Reflecting on Breitbart’s Plagiarism of Spectator Coverage

Reflecting on Breitbart’s Plagiarism of Spectator Coverage

It was shocking for me to see our reporting cited by Breitbart, and it was even more shocking for me to find my writing plagiarized in their article.

After we covered Sundborg’s decision to remove Planned Parenthood as a resource from Seattle University’s website, this story was picked up by Breitbart. Though our reporting was cited in their article, the writer lifted several phrases and sentences directly from our article.

Breitbart as a publication is created by and for those with a white supremacist agenda. Thus, it comes as little surprise that its reporters are willing to steal writing from student journalists.

As a small student newspaper with a staff of 23 people and little institutional backing, we are powerless in terms of holding Breitbart accountable. We do not have the resources to pursue a case against their publication, and we will likely never see their article taken down.

On an academic level, it is interesting to see the details that Breitbart selected to steal from our reporting and the details that they withheld—for example, they switched out “Planned Parenthood” for “abortion business,” and they ignored our coverage of gender-affirming care.

But on a more personal level, I feel sick that my labor and my work is being exploited for the sake of a white supremacist agenda. We spent time and energy covering a story that is deeply important to us and our community, and that labor has been taken from us and used against our will to benefit a neo-Nazi publication.

It’s absurd that the words we typed on a Google Doc now exist on a neo-Nazi publication, and it makes me feel powerless to know that those words have been stolen from us and now belong to white supremacists.

In essence, my words and labor are bringing profit to a publication as disgusting as Breitbart, and I have been forced into providing content for an ideology that I find loathsome.

At the same time, as a writer for a publication that’s available online, my work is available to anyone with any belief. This includes white supremacists and radical right-wingers. As such, it becomes ever more important to do my job as a journalist diligently and in a way that is empowering and just.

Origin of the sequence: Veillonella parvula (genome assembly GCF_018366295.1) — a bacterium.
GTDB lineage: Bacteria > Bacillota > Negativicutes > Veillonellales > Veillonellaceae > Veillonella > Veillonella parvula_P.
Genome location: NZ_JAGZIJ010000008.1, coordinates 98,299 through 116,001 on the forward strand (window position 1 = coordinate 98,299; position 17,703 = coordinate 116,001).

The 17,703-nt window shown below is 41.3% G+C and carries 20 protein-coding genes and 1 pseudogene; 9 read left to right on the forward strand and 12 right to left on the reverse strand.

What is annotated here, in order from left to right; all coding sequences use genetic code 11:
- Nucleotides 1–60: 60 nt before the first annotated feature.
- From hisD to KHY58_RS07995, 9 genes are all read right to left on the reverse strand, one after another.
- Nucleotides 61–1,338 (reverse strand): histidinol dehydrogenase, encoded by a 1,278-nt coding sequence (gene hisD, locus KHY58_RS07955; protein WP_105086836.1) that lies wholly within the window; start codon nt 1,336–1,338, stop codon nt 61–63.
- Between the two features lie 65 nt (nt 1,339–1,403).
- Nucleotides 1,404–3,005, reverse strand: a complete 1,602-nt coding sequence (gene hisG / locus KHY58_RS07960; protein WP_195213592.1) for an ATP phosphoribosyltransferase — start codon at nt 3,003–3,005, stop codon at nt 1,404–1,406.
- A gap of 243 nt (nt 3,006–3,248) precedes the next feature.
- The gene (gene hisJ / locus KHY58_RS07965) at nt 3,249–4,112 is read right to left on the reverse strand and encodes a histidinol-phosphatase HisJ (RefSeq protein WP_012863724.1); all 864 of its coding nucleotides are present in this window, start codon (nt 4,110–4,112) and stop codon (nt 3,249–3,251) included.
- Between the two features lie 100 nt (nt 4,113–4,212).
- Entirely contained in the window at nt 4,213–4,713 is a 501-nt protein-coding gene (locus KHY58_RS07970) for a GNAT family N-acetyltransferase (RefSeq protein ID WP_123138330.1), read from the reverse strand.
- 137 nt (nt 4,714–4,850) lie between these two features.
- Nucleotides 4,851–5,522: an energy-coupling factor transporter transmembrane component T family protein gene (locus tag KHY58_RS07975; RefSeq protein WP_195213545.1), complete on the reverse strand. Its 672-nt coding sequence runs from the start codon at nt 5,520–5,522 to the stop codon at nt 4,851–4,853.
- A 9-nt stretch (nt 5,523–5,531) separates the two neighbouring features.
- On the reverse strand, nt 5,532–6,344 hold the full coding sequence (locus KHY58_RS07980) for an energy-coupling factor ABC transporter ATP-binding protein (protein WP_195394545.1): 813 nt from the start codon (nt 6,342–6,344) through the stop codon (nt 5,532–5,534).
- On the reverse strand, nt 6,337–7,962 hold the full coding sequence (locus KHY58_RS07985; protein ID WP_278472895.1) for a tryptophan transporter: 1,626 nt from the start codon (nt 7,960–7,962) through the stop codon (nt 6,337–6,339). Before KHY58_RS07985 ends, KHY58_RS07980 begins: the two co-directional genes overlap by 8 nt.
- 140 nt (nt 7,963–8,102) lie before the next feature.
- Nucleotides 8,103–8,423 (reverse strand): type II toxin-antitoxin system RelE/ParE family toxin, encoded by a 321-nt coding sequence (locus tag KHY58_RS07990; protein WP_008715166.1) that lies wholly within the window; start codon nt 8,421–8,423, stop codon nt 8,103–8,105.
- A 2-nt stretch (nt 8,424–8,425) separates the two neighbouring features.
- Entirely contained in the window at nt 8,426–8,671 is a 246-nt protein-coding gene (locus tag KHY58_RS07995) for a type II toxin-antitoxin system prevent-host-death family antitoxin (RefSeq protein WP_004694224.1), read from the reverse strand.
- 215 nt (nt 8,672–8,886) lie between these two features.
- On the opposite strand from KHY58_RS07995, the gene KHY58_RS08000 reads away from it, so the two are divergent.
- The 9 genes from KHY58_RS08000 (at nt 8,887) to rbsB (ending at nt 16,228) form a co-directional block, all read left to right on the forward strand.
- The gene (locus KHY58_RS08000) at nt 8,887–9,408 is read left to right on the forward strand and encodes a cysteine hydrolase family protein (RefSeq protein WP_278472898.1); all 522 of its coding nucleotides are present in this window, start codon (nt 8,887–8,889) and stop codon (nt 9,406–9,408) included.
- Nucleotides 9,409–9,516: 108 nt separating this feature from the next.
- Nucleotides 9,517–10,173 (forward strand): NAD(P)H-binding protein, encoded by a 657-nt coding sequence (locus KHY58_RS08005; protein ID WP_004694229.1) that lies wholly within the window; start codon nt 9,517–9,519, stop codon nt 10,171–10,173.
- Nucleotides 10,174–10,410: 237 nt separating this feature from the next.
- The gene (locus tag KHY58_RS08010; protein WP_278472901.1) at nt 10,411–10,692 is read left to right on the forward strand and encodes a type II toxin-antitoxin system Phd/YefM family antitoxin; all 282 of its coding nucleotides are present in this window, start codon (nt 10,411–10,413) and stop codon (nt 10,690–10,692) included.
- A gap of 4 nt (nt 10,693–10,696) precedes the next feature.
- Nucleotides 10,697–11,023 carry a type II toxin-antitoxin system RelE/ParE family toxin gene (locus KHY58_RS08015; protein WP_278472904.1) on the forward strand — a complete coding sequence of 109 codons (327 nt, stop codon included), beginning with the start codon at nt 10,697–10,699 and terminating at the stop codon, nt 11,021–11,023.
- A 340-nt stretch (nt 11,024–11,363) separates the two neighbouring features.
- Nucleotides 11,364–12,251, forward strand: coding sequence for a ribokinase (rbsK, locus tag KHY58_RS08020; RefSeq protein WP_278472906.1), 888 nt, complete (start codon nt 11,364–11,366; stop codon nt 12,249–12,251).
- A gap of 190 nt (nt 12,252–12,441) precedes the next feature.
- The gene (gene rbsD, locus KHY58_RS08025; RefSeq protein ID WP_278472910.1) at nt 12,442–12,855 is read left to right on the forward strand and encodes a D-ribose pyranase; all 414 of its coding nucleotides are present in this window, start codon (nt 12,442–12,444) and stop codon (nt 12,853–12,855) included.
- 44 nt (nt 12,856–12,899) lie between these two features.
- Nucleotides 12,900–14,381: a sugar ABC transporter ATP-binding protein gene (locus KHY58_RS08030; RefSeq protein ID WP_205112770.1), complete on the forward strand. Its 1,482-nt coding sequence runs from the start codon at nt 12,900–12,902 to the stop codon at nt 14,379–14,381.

As a gatekeeper of information and a storyteller entrusted with the responsibility of accuracy and ethical reporting, this experience serves as a reminder that my words and ideas exist in the world—with or without my name attached to them.

Though I may choose not to write at racist publications like Breitbart, my work enters the same realm as the one Breitbart exists in, and as a result, my writing needs to stand for itself as humane and ethical. Otherwise, they can cause real damage if my writing is disempowering or misleading.

Breitbart is a publication that has influenced white supremacists to commit acts of violence, its articles influence political discussion, and those who were on its editorial staff in the past like Steve Bannon have served in the White House. The ideas discussed at Breitbart have influenced child separation policies and other racist actions taken by the U.S. government.

This power is frightening. This experience has forced me to come to terms with the effects of our writing and the reach of our reporting. While this reality makes me nervous to continue to do my job, it can also be an empowering truth.

If our work has the potential to do harm, it also has the potential to make meaningful change for the better. And by taking ownership of the effects of our writing, we can craft stories with intention and power.

— Josh Merchant, co-signed by Frances Divinagracia, Alec Downing and Sofía Muro-Wells